How To Use Lava Rock For Succulents

No matter your level of experience with growing succulents, you are aware that they are desert plants and hence prefer soilless mixture. Let’s call it “potting mix” or “substrates” instead of “soil” as I don’t think we should even be using that term.

To encourage porosity while holding onto moisture is the secret to successful succulent potting soil.

By now, we should be aware that peat or regular compost are not ideal for succulents. If you’re wondering, the answer is no, not even “Westland Succulent Potting Mix,” because when I used them in the past, they held on to too much moisture. The “Cactus Refocus Potting Mix” is an alternative that also contains peat, sand, grit, and loam; it is a little bit superior. It’s entirely acceptable to continue using them, but to improve air circulation and water drainage, I would advise mixing some additional growing media (see below) to your store-bought potting mix.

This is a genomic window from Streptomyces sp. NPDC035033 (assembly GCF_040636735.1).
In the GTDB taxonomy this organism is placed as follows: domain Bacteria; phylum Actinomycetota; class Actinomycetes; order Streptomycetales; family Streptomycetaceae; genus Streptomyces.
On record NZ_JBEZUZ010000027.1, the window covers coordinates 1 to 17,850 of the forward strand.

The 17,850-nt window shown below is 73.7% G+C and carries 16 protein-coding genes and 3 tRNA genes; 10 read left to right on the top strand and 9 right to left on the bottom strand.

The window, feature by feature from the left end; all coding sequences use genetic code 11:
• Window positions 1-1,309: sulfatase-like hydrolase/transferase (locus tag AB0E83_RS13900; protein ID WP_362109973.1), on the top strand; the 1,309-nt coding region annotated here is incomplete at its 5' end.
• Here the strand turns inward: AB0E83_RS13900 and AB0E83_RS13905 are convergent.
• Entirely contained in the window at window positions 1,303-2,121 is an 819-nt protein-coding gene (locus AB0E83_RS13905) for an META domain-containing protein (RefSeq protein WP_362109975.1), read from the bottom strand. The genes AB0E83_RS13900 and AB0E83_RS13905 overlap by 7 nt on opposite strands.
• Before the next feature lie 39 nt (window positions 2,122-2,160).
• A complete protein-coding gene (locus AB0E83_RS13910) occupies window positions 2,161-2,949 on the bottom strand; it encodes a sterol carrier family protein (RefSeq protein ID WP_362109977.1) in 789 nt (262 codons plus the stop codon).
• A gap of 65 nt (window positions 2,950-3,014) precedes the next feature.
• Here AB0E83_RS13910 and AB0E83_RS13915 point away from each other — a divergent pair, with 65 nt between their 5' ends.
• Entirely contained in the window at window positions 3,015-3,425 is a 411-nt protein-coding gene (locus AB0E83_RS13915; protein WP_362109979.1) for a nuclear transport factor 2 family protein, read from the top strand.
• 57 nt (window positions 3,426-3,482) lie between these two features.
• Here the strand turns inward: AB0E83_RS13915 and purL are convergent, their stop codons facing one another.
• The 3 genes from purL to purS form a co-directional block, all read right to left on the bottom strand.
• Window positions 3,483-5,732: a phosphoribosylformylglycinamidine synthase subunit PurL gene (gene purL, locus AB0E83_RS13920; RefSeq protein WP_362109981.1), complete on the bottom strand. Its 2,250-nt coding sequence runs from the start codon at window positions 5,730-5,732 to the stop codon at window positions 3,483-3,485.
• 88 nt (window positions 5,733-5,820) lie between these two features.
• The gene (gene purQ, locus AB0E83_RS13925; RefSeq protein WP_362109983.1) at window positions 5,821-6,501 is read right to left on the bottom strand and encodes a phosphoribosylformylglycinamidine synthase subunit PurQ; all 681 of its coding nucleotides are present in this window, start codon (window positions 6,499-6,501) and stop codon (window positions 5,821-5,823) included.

Well, my beginner’s guide makes it clear that I advise using normal compost plus perlite and vermiculite plus clay pebbles. Do not misunderstand me; this is still one of my preferred potting mixes. This, in my opinion, is ideal for young succulents or new plants that need to root.

Anyhow, it appears that many individuals have a problem with perlite “floating” on top of soil after watering, based on the responses I received to my questionnaire. Add some decorative grit or stones as a quick fix.

Since my plants are more mature—the majority of which I am selling—they require different kinds of potting soil. Succulents in their mature state require high porosity but require less water overall. Don’t you think mature succulents resemble bonsai, and my Korean suppliers grow them in bonsai potting soil. FYI, most bonsai planting mixes lack dirt.